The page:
NOTE: if you receive a kernel panic when booting into the ISO, stop the virtual machine. Then, go to System and check the box “Enable IO APIC”.

Configuring the Bridged Adapter

To configure the network adapter, go to Settings → Network. In the "Attached to" drop-down menu select "Bridged Adapter", then select the name of the physical interface from the "Name" drop-down menu. In the example shown in Figure 2.2k, the Intel Pro/1000 Ethernet card is attached to the network and has a device name of re0.

Figure 2.2k: Configuring a Bridged Adapter in VirtualBox


Once your configuration is complete, click the "Start" arrow. If you configured the ISO, install FreeNAS® as described in Installing from CDROM. Once FreeNAS® is installed, press F12 to access the boot menu in order to select the primary hard disk as the boot option. You can permanently boot from disk by removing the CD/DVD device in "Storage" or by unchecking CD/DVD-ROM in the "Boot Order" section of "System".

If you configured the VMDK, the virtual machine will boot directly into FreeNAS®.

Running FreeNAS® from a USB Image

If you will be running FreeNAS® from an .img.xz file instead of installing it from the ISO, you must first download and install the Oracle VM VirtualBox Extension Pack that matches your version of VirtualBox. The extension pack enables USB support.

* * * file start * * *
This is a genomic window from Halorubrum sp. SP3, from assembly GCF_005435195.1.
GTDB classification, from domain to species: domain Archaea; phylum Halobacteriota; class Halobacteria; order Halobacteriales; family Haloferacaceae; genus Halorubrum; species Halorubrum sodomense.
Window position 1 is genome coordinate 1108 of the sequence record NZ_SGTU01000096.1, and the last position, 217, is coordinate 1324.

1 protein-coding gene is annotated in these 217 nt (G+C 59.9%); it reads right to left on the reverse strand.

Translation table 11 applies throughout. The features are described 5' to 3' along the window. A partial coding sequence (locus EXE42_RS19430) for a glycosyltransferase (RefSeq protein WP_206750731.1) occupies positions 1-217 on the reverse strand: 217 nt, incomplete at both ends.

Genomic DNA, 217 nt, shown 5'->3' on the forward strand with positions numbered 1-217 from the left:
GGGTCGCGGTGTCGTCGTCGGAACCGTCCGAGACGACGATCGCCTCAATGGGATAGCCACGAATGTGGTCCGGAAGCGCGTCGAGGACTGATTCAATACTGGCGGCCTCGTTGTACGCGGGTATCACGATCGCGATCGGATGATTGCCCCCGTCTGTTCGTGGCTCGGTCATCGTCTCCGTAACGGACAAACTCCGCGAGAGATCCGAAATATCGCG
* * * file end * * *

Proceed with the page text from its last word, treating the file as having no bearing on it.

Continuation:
Next, uncompress and burn the FreeNAS® .img.xz file using the instructions at Burning an IMG File. Once the image is burned to the USB device, leave the device inserted.

The VirtualBox GUI does not automatically provide a way to select a USB device to boot from. However, you can use a command line utility to link the USB device to a .vmdk file so that it can be selected as a boot device. To do this on a Windows system, open a command prompt in administrative mode (right-click cmd from the Run menu and select Run as administrator), and run the commands shown in Figure 2.2l. Before running these commands, verify the physical drive number from Start menu ➜ right-click Computer ➜ Manage ➜ Storage ➜ Disk Management. If the USB drive is different than Disk 1, change the number in \\.\PhysicalDrive1 to match the disk number. You can also specify where to save the .vmdk file. Make sure that the security tab of the saved file gives “Full control” permissions to Users so that the file can be accessed by VirtualBox.

Figure 2.2l: Creating the vmdk File in Windows


Once you have a .vmdk file, create a new virtual machine while the USB stick is inserted. When you get to Figure 2.2e, select “Use existing hard disk" and browse to your .vmdk file. Click "Next", then "Create". This will create the virtual machine and bring you to Figure 2.2h. You can then create your storage disks and bridged adapter as usual. When finished, start the virtual machine and it will boot directly into FreeNAS®.